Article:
Global Economic Prospects for Increasing Developing Country Migration into Developed Countries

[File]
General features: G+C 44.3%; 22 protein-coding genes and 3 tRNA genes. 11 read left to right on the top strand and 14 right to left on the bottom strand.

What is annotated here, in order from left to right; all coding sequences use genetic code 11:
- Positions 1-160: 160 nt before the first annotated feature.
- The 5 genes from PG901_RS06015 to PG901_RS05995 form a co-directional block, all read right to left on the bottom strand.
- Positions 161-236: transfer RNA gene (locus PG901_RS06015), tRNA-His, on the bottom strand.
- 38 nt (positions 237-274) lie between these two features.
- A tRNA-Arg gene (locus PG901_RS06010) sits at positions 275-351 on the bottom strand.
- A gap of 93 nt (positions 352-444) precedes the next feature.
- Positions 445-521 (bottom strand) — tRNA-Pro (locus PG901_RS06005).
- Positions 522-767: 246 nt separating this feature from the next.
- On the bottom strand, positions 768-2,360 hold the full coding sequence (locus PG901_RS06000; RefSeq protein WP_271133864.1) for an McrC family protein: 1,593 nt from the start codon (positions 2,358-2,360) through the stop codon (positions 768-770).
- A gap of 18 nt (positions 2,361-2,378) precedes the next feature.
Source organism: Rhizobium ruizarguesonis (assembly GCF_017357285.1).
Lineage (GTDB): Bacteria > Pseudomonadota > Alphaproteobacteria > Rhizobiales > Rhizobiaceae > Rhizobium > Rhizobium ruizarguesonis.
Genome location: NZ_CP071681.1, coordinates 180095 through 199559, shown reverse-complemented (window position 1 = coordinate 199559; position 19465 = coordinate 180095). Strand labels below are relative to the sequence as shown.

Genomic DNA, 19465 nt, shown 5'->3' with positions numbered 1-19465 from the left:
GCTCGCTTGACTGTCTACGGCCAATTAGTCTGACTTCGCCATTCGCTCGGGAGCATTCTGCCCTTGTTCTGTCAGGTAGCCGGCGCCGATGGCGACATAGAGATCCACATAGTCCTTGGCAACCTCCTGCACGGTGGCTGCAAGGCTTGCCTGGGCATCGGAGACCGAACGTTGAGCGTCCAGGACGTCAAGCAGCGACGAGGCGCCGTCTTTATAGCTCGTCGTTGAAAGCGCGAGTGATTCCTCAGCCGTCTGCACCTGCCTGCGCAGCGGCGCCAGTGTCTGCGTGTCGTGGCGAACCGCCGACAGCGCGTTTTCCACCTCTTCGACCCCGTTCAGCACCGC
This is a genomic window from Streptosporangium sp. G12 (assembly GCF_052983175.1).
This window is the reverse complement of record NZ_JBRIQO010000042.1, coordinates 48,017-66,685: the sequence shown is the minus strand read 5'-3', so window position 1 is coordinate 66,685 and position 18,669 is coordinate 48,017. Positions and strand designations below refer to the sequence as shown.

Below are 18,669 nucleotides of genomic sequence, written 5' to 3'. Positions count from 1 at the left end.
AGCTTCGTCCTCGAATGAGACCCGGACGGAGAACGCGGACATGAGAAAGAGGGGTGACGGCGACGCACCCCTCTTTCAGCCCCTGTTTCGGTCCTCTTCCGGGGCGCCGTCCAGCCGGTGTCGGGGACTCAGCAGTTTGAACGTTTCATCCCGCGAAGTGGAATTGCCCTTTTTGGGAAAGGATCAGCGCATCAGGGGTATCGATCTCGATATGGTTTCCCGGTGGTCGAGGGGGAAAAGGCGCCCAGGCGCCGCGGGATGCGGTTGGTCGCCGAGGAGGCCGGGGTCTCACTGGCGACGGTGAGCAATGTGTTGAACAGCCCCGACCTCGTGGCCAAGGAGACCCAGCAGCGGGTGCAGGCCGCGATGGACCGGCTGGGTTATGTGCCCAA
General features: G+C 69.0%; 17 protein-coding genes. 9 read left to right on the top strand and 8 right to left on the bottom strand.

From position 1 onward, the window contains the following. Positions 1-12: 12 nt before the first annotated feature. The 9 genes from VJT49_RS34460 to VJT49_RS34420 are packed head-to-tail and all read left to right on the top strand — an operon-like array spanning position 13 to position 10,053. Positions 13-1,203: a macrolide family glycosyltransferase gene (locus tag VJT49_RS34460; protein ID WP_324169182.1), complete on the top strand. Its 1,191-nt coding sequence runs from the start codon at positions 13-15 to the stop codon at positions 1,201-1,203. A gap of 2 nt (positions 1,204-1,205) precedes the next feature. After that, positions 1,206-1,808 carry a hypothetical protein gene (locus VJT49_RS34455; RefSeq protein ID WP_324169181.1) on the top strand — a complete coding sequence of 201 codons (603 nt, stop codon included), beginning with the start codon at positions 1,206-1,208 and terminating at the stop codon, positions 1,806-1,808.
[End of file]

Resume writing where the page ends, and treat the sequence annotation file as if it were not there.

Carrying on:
Global labor markets have evolved dramatically in the last several decades and will continue to so for some time to come, driven by changing population demographics, economic globalization, dramatic changes in transportation technology, and accelerating institutional change. All these characteristics of migration make it an essential policy issue for the human development agenda. The United Nations Human Development Report for 2009 intends to provide a forward-looking assessment of global labor market dynamics, with particular reference to the effects of increased labor mobility on global patterns of employment and output. To date, the most rigorous analysis of this subject is the World Bank Global Prospect Group’s forecasts with their Global Economic Prospects Linkage model. This report describes how an update of the GEP model captures more detailed information on global labor movements and heterogeneity, and reports new projections on global migration patterns. These results suggest complex market interactions between migrants and resident workers, whether native or migrant, and between labor and other factors of production. For example reducing migration raises the premium on migrant labor in the destination countries, while lowering the relative return to capital. The first effect makes for higher real income, consumption, and remittances for migrants of both types. For native populations in high income countries, the negative capital income effect dominates the wage effect of reduced competition from migrants. It is perhaps ironic that reducing labor competition is more beneficial to migrants, who lack the capital income and thereby gain absolutely from rising relative wages. Of course one of the primary demand drivers for migrants is the desire to profit from using capital resources more fully within high income economies. In OECD economies, pension schemes guarantee that a significant part of these profits accrue indirectly to native workers. Taken together, these results strongly support the argument that migration has beneficial growth effects on global real economic activity, improving the efficiency of international resource allocation for the benefit of both sending and receiving countries. However, these reassuring aggregate results mask more complex interactions in domestic labor markets, and there will inevitably be both winners and losers from the ensuing structural adjustments. Having said this, the existence of substantial aggregate gains, particularly new fiscal resources for the public sector, suggests the prospect of adjustment assistance to offset adverse impacts.